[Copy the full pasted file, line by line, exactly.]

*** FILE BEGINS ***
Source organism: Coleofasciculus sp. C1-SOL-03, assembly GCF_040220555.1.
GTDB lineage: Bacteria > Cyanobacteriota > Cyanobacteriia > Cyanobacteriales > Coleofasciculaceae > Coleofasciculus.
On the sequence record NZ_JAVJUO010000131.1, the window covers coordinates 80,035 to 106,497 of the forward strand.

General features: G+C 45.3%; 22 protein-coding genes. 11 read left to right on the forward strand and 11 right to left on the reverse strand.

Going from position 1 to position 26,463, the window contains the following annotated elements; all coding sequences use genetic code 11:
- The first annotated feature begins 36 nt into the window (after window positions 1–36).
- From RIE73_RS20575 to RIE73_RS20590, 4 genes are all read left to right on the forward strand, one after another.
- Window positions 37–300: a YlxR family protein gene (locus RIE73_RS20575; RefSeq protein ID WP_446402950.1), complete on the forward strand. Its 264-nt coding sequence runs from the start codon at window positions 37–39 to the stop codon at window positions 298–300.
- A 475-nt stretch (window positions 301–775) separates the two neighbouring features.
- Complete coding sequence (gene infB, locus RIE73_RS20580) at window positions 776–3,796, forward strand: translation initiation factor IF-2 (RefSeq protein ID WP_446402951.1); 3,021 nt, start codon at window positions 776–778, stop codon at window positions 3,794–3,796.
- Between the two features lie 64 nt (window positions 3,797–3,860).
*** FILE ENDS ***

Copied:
Source organism: Coleofasciculus sp. C1-SOL-03, assembly GCF_040220555.1.
GTDB lineage: Bacteria > Cyanobacteriota > Cyanobacteriia > Cyanobacteriales > Coleofasciculaceae > Coleofasciculus.
On the sequence record NZ_JAVJUO010000131.1, the window covers coordinates 80,035 to 106,497 of the forward strand.

General features: G+C 45.3%; 22 protein-coding genes. 11 read left to right on the forward strand and 11 right to left on the reverse strand.

Going from position 1 to position 26,463, the window contains the following annotated elements; all coding sequences use genetic code 11:
- The first annotated feature begins 36 nt into the window (after window positions 1–36).
- From RIE73_RS20575 to RIE73_RS20590, 4 genes are all read left to right on the forward strand, one after another.
- Window positions 37–300: a YlxR family protein gene (locus RIE73_RS20575; RefSeq protein ID WP_446402950.1), complete on the forward strand. Its 264-nt coding sequence runs from the start codon at window positions 37–39 to the stop codon at window positions 298–300.
- A 475-nt stretch (window positions 301–775) separates the two neighbouring features.
- Complete coding sequence (gene infB, locus RIE73_RS20580) at window positions 776–3,796, forward strand: translation initiation factor IF-2 (RefSeq protein ID WP_446402951.1); 3,021 nt, start codon at window positions 776–778, stop codon at window positions 3,794–3,796.
- Between the two features lie 64 nt (window positions 3,797–3,860).